Our #AB5 to stop the misclassification of nearly a million misclassified California workers so they are provided a minimum wage, benefits and workplace rights has passed the Senate today with 29 votes. It now heads to the Assembly.

— Lorena Gonzalez (@LorenaAD80) September 11, 2019

Julian Castro, a 2020 presidential hopeful, voiced his support for the bill on Labor Day.

The work of the labor movement is foundational to who we are as a nation. Labor Day is a time to honor that legacy, and to remember that we still have work to do.

Until every worker has the dignity of a living wage and a union, we must continue the fight.

— Julián Castro (@JulianCastro) September 2, 2019

Opponents of the bill argue it could hurt workers' flexibility and industries that rely on their labor.

California State Sen. Andreas Borgeas tweeted prior to the vote that the AB5 would "limit an individual's ability for flexible employment and destroys entire industries across California. Independent contractors and small businesses are the backbone of a thriving California economy."

The California Labor Federation, a union group based in the Golden State, dubbed the passage of AB5 through the State Senate a "historic win for California workers," and said in a statement it's "setting the standard for the rest of the country to follow."

The passage of California's bill through the state Senate comes at an uneasy time for the ride-sharing giants. Uber recently fired hundreds of people from its marketing team amid a restructuring, and Lyft reportedly lost a key executive in late July. Just last month, Uber also reported its largest-ever quarterly loss, $5.2 billion.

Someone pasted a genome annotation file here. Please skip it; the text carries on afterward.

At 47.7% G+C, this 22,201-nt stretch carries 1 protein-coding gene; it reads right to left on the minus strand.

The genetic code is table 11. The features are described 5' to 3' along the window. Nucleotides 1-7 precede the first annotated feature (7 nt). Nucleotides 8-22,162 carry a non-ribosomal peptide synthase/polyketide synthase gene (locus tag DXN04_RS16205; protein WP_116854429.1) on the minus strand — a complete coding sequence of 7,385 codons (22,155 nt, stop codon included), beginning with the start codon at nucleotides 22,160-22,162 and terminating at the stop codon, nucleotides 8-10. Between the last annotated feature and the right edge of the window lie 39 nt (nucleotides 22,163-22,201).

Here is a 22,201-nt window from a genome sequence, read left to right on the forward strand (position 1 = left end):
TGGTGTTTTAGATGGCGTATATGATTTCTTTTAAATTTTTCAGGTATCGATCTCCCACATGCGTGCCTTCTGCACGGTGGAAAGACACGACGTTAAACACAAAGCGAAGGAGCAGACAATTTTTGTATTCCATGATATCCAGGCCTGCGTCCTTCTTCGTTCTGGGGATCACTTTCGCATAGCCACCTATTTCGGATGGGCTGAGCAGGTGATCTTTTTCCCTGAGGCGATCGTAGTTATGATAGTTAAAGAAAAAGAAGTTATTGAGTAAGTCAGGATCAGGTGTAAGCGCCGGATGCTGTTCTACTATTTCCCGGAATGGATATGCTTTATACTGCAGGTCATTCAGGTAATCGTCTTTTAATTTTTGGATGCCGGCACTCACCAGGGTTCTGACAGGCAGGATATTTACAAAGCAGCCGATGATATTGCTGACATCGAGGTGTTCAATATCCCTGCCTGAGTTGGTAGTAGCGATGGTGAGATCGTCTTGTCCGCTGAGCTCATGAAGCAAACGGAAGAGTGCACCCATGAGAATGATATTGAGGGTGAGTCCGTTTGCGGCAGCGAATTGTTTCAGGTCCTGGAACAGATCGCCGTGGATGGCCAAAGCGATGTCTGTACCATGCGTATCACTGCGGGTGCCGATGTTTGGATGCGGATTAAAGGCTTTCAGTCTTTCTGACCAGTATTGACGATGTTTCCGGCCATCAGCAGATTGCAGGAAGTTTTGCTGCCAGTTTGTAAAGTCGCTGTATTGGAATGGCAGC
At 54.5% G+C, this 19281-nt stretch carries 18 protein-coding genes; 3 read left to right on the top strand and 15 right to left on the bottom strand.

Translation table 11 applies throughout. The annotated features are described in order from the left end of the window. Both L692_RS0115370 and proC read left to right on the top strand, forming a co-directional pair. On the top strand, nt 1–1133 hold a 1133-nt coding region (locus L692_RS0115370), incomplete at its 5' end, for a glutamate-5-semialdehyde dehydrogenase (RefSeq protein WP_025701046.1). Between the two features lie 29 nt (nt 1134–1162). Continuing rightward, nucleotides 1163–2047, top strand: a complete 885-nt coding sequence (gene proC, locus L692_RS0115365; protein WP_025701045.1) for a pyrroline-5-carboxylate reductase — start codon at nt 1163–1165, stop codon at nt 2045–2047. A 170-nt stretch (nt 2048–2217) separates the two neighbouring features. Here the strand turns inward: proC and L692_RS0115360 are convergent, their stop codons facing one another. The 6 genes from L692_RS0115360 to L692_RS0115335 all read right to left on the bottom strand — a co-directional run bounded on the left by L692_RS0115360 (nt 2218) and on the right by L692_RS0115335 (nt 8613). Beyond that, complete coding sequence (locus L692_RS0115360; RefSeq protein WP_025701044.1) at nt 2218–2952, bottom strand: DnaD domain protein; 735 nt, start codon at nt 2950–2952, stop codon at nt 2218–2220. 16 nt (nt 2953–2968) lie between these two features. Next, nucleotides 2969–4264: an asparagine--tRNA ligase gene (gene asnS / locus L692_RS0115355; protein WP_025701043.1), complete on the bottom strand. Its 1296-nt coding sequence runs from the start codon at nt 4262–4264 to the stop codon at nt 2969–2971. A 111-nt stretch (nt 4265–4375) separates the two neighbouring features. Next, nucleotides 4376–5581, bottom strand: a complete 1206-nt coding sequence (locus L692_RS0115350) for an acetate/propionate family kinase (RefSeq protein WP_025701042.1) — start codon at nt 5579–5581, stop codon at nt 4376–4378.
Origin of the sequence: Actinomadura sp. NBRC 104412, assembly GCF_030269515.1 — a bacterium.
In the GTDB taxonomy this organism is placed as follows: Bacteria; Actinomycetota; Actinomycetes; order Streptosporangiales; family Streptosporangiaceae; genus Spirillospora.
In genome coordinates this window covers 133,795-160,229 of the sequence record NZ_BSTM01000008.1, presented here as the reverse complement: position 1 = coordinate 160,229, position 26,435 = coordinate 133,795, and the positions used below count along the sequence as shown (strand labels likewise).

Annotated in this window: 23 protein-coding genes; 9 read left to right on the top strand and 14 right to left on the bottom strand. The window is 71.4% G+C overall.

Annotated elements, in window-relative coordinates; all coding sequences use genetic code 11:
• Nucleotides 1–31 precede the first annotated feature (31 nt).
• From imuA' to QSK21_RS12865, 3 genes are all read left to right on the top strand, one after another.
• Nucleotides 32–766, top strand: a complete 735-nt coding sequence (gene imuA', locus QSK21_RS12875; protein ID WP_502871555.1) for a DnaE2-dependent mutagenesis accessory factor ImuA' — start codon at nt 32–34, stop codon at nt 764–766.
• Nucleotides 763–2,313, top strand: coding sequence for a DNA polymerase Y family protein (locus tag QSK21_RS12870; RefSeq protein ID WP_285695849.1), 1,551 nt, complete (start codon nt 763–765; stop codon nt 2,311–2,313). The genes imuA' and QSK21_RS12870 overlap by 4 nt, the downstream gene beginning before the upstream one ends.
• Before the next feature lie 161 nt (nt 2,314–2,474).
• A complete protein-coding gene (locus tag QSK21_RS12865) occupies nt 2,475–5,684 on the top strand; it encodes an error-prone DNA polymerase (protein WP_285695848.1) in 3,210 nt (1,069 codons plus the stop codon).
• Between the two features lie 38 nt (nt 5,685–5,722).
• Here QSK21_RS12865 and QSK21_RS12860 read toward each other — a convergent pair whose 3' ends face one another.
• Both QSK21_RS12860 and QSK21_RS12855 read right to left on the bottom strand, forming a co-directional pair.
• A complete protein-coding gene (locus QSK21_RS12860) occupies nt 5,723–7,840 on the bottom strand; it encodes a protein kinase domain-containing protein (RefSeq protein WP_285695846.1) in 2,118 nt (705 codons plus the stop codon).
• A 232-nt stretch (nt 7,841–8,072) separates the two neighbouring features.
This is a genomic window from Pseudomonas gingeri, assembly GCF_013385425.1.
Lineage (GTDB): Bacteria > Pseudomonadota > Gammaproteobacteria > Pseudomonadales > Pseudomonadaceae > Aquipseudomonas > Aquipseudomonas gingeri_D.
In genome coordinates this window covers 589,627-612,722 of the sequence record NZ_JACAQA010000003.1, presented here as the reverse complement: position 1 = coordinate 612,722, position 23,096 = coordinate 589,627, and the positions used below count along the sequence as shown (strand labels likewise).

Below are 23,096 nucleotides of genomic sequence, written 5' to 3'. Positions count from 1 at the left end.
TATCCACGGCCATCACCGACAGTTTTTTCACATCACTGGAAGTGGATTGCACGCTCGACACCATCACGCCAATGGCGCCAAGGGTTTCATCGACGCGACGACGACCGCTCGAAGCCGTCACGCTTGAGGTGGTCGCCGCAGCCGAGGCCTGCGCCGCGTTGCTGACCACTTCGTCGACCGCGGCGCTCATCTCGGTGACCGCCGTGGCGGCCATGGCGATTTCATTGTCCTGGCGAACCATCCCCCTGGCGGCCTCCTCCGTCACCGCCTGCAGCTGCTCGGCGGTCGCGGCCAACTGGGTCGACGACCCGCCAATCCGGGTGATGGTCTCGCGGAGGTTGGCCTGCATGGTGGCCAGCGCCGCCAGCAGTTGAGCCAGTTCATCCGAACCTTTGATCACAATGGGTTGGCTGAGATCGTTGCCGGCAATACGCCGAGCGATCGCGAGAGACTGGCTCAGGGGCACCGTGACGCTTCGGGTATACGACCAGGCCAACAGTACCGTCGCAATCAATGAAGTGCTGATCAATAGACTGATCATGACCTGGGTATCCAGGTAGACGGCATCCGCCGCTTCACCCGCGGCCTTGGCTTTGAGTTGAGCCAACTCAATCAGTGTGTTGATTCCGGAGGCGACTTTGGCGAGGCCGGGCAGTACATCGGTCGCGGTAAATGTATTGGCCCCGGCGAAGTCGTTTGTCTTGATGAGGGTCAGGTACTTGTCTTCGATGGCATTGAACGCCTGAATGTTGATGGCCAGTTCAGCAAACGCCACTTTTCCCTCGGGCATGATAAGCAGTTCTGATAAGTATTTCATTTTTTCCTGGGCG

Adrian Durbin, a Lyft spokesman, told ABC News in a statement that the California leaders "missed an important opportunity to support the overwhelming majority of ride-share drivers who want a thoughtful solution that balances flexibility with an earnings standard and benefits."

"The fact that there were more than 50 industries carved out of AB5 is very telling. We are fully prepared to take this issue to the voters of California to preserve the freedom and access drivers and riders want and need," the statement added.

Uber did not immediately respond to ABC News' request for comment.

How will this affect employees -- and consumers?

Ngo-Bonnici, chair of the labor & employment groups for the Los Angeles and Silicon Valley offices of the Winston & Strawn firm, told ABC News that while many drivers will see higher wages and more stability, "There are going to be thousands of people who lose their jobs altogether."

"Right now they're independent contractors, but now that this bill has passed, these companies have to convert these independent contractors into employees, but they are not going to convert all of them," she said. "It's going to add about 30 percent more cost per individual."

Those costs will cover benefits for full-time drivers including the ability to apply for unemployment if laid off, being able to earn social security and being able to unionize.